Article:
Pound Advances to 7-Week High as Investors Look Beyond ElectionLucy Meakin
The pound climbed to its highest level in seven weeks against the dollar as investors speculated that whatever the outcome of the U.K. election, it won’t derail the Bank of England’s path toward raising interest rates.
Sterling strengthened versus all but one of 16 major peers in the week. The U.K. currency has rebounded from an almost five-year low against the greenback set on April 13 amid optimism the BOE will become the second major central bank to increase rates after the Federal Reserve. Minutes of the U.K. central bank’s latest policy meeting published on April 22 showed keeping rates at a record low was a “finely balanced” decision for a minority of officials.
“Markets have finally realized that irrespective of who gets into power and what coalition is formed, the basic premise of economic policy won’t change,” said Peter Kinsella, a senior currency strategist at Commerzbank AG in London. “Some of the election-risk premia is being priced out and sterling appreciated. I won’t be surprised to see euro-sterling trade at substantially lower levels in the weeks ahead.”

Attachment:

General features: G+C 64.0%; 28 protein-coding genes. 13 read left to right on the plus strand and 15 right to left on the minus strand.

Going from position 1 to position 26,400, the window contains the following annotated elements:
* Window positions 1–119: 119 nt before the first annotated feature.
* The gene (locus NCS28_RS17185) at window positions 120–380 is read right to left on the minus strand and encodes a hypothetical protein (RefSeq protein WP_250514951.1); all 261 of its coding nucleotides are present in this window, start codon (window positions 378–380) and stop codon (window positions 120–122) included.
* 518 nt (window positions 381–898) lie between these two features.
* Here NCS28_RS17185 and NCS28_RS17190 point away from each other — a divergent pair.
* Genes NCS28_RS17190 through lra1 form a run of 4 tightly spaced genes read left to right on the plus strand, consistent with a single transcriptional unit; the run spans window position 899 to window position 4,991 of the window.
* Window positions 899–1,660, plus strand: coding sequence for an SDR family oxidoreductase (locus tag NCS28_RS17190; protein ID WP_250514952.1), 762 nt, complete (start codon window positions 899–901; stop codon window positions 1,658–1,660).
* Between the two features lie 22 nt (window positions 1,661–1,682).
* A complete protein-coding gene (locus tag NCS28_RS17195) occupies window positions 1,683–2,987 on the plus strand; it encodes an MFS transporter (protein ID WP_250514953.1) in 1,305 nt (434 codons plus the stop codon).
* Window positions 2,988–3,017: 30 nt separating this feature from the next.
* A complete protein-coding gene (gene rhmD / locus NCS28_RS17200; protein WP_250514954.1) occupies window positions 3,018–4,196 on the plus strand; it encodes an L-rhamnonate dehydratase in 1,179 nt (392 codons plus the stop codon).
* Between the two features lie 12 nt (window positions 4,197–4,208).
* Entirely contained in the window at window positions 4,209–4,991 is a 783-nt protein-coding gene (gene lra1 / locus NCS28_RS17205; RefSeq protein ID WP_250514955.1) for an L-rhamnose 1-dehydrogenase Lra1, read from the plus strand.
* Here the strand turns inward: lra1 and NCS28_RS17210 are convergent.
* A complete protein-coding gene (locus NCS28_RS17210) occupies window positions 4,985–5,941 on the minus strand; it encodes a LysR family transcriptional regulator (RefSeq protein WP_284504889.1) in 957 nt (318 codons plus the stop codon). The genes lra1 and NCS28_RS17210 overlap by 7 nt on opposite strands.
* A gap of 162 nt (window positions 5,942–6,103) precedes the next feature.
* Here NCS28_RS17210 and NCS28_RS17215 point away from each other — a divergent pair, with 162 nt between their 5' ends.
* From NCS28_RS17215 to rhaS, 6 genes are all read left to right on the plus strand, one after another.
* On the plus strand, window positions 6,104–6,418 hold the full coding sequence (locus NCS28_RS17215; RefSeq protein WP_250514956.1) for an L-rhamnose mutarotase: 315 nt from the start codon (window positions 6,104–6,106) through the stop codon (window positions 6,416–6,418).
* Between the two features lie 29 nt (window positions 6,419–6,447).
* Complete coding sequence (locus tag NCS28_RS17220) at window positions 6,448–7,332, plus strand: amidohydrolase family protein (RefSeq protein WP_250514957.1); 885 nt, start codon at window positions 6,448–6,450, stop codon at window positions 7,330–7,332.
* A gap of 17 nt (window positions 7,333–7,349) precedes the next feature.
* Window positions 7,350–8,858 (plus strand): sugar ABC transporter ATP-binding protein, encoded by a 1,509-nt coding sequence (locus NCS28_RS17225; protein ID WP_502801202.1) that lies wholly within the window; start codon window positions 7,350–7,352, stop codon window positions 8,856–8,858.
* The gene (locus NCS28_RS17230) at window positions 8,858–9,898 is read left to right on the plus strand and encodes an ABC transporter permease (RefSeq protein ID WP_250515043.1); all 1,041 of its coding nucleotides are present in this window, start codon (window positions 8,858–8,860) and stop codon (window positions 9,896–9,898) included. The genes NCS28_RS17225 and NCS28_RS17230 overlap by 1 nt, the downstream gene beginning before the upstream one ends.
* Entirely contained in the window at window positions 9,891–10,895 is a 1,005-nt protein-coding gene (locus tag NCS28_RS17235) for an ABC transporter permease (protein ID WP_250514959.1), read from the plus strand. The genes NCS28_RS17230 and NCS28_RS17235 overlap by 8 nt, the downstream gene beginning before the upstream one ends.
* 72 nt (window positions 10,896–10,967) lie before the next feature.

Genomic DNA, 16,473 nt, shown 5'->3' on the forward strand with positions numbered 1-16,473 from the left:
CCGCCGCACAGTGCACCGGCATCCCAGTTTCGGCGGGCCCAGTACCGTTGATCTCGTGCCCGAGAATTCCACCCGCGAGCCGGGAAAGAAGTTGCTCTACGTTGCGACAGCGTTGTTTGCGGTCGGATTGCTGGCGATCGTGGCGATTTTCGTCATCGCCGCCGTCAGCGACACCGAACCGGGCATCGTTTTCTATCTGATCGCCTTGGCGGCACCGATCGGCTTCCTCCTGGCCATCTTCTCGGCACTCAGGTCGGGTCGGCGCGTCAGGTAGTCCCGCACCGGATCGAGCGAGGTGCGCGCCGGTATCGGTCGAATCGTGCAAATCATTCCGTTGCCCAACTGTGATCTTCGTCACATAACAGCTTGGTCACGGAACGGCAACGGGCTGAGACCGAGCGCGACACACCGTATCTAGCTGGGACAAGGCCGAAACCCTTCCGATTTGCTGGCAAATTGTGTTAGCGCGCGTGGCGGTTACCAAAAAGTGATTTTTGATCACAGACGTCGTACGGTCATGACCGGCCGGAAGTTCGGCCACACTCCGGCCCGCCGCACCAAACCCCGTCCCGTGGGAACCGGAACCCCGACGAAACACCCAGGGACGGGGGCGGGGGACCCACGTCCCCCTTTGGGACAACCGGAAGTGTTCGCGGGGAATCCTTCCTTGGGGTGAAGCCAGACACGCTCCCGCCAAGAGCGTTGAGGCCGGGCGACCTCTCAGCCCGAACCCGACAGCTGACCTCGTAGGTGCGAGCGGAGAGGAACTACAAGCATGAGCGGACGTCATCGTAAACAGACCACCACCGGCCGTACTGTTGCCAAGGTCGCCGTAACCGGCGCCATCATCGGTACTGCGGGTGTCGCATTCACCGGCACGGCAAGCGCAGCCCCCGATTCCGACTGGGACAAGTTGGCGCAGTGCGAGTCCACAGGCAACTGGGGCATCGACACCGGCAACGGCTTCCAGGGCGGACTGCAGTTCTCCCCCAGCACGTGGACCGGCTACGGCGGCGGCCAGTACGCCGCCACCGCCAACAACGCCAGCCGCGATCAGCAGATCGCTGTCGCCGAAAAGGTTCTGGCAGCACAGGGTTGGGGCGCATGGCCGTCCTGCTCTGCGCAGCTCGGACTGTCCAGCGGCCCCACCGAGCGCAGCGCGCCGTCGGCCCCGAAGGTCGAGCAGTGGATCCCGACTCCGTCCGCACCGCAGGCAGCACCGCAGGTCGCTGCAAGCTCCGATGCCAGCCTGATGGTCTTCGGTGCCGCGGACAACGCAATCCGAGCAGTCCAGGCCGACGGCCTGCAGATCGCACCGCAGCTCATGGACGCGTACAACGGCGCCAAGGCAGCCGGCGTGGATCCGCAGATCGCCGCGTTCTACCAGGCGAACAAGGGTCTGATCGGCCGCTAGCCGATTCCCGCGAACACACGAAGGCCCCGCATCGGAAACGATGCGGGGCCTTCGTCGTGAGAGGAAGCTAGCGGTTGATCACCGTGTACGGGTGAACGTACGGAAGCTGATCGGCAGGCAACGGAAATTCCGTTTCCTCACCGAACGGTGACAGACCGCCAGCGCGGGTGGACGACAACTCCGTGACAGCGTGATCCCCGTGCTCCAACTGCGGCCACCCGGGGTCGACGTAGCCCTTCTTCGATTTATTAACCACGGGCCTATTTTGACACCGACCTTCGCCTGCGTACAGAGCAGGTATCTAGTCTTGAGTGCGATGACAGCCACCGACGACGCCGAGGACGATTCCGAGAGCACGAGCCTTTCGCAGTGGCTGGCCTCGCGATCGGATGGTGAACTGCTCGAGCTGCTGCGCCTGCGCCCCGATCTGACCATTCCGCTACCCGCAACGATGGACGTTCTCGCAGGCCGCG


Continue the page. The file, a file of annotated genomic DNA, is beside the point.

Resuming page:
The pound climbed 1.4 percent this week to $1.5172 as of 5 p.m. London time on Friday, when it reached $1.5186, the highest since March 6. Sterling appreciated for a third week versus the euro, gaining 0.8 percent to 71.65 pence. It touched 71.18 pence on April 23, the strongest level since March 16.
The U.K. currency may advance through 70 pence versus the euro within one-to-two months, Commerzbank’s Kinsella said.
Opinion polls are deadlocked ahead of the May 7 general election, with neither of the largest parties seen gaining enough support to govern alone, which risks leaving Britain with a minority administration. While that uncertainty helped send a gauge of expected volatility over the next two weeks to the highest level since the Scottish independence referendum in September on Friday, a three-month measure fell this week.
While Sonia forward contracts show investors are all but ruling out a U.K. rate increase before the middle of next year, other central banks are making policy more accommodative.
The European Central Bank is in the second month of its 1.1 trillion euro ($1.2 trillion) bond-buying program, while the Bank of Japan is continuing unprecedented stimulus measures.
U.K. government bonds declined for a second week, with the benchmark 10-year gilt yield rising to a six-week high. It climbed six basis points, or 0.06 percentage point, from April 17 to 1.65 percent. The 5 percent bond due in March 2025 fell 0.735, or 7.35 pounds per 1,000-pound face amount, to 130.395.
Official data will show the U.K. economy expanded 0.5 percent in the first three months of the year, according to the median forecast of analysts surveyed by Bloomberg before the report is released on April 28. That would be a ninth-straight quarter of growth. A day later, the Debt Management Office plans to sell 3 billion pounds of 10-year gilts, its final bond auction before the election.